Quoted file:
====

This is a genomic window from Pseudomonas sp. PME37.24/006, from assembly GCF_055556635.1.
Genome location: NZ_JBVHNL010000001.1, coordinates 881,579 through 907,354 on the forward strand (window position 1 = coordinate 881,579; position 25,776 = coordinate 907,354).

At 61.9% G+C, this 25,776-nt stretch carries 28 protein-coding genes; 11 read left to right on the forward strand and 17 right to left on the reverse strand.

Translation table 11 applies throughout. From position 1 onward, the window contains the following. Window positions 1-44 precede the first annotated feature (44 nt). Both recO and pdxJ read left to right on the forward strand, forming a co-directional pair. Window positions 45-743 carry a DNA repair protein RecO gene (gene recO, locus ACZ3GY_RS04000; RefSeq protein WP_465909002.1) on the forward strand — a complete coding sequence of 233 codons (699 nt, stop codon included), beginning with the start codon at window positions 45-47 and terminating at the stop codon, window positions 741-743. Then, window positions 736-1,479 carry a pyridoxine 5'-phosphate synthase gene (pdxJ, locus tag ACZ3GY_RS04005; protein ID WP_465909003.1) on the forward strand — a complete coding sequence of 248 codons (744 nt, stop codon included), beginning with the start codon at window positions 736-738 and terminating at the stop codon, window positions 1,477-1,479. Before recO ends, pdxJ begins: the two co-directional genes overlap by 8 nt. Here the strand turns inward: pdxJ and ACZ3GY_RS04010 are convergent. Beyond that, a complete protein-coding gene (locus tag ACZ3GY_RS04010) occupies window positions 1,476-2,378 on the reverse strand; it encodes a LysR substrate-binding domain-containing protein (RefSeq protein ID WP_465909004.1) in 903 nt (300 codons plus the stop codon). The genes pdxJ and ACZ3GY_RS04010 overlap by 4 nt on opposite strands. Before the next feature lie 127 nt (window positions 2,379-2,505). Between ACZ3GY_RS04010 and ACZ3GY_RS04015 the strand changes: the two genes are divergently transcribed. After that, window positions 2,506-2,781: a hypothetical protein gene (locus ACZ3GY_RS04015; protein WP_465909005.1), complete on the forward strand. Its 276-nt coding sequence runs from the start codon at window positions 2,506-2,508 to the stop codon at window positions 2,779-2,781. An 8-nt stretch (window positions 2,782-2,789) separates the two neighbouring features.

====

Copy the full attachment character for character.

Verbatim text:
This is a genomic window from Pseudomonas sp. PME37.24/006, from assembly GCF_055556635.1.
Genome location: NZ_JBVHNL010000001.1, coordinates 881,579 through 907,354 on the forward strand (window position 1 = coordinate 881,579; position 25,776 = coordinate 907,354).

At 61.9% G+C, this 25,776-nt stretch carries 28 protein-coding genes; 11 read left to right on the forward strand and 17 right to left on the reverse strand.

Translation table 11 applies throughout. From position 1 onward, the window contains the following. Window positions 1-44 precede the first annotated feature (44 nt). Both recO and pdxJ read left to right on the forward strand, forming a co-directional pair. Window positions 45-743 carry a DNA repair protein RecO gene (gene recO, locus ACZ3GY_RS04000; RefSeq protein WP_465909002.1) on the forward strand — a complete coding sequence of 233 codons (699 nt, stop codon included), beginning with the start codon at window positions 45-47 and terminating at the stop codon, window positions 741-743. Then, window positions 736-1,479 carry a pyridoxine 5'-phosphate synthase gene (pdxJ, locus tag ACZ3GY_RS04005; protein ID WP_465909003.1) on the forward strand — a complete coding sequence of 248 codons (744 nt, stop codon included), beginning with the start codon at window positions 736-738 and terminating at the stop codon, window positions 1,477-1,479. Before recO ends, pdxJ begins: the two co-directional genes overlap by 8 nt. Here the strand turns inward: pdxJ and ACZ3GY_RS04010 are convergent. Beyond that, a complete protein-coding gene (locus tag ACZ3GY_RS04010) occupies window positions 1,476-2,378 on the reverse strand; it encodes a LysR substrate-binding domain-containing protein (RefSeq protein ID WP_465909004.1) in 903 nt (300 codons plus the stop codon). The genes pdxJ and ACZ3GY_RS04010 overlap by 4 nt on opposite strands. Before the next feature lie 127 nt (window positions 2,379-2,505). Between ACZ3GY_RS04010 and ACZ3GY_RS04015 the strand changes: the two genes are divergently transcribed. After that, window positions 2,506-2,781: a hypothetical protein gene (locus ACZ3GY_RS04015; protein WP_465909005.1), complete on the forward strand. Its 276-nt coding sequence runs from the start codon at window positions 2,506-2,508 to the stop codon at window positions 2,779-2,781. An 8-nt stretch (window positions 2,782-2,789) separates the two neighbouring features.